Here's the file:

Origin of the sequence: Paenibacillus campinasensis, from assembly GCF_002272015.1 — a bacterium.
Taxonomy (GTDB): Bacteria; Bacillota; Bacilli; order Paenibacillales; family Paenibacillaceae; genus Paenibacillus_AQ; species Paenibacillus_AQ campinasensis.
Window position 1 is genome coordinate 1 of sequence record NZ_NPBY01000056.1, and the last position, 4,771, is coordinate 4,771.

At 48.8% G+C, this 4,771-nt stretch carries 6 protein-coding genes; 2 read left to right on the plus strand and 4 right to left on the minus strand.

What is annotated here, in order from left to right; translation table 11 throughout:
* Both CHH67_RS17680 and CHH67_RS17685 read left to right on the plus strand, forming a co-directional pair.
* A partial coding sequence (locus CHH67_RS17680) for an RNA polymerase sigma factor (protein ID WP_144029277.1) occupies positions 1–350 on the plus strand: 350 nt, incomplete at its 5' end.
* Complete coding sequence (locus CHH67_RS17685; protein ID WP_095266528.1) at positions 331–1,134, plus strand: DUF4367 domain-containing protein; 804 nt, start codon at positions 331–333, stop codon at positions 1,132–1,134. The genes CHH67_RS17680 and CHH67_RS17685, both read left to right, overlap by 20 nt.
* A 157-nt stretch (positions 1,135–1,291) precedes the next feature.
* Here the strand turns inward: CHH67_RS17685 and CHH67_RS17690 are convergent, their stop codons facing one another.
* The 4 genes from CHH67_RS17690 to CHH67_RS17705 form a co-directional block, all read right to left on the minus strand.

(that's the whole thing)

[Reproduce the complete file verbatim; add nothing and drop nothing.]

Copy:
Origin of the sequence: Paenibacillus campinasensis, from assembly GCF_002272015.1 — a bacterium.
Taxonomy (GTDB): Bacteria; Bacillota; Bacilli; order Paenibacillales; family Paenibacillaceae; genus Paenibacillus_AQ; species Paenibacillus_AQ campinasensis.
Window position 1 is genome coordinate 1 of sequence record NZ_NPBY01000056.1, and the last position, 4,771, is coordinate 4,771.

At 48.8% G+C, this 4,771-nt stretch carries 6 protein-coding genes; 2 read left to right on the plus strand and 4 right to left on the minus strand.

What is annotated here, in order from left to right; translation table 11 throughout:
* Both CHH67_RS17680 and CHH67_RS17685 read left to right on the plus strand, forming a co-directional pair.
* A partial coding sequence (locus CHH67_RS17680) for an RNA polymerase sigma factor (protein ID WP_144029277.1) occupies positions 1–350 on the plus strand: 350 nt, incomplete at its 5' end.
* Complete coding sequence (locus CHH67_RS17685; protein ID WP_095266528.1) at positions 331–1,134, plus strand: DUF4367 domain-containing protein; 804 nt, start codon at positions 331–333, stop codon at positions 1,132–1,134. The genes CHH67_RS17680 and CHH67_RS17685, both read left to right, overlap by 20 nt.
* A 157-nt stretch (positions 1,135–1,291) precedes the next feature.
* Here the strand turns inward: CHH67_RS17685 and CHH67_RS17690 are convergent, their stop codons facing one another.
* The 4 genes from CHH67_RS17690 to CHH67_RS17705 form a co-directional block, all read right to left on the minus strand.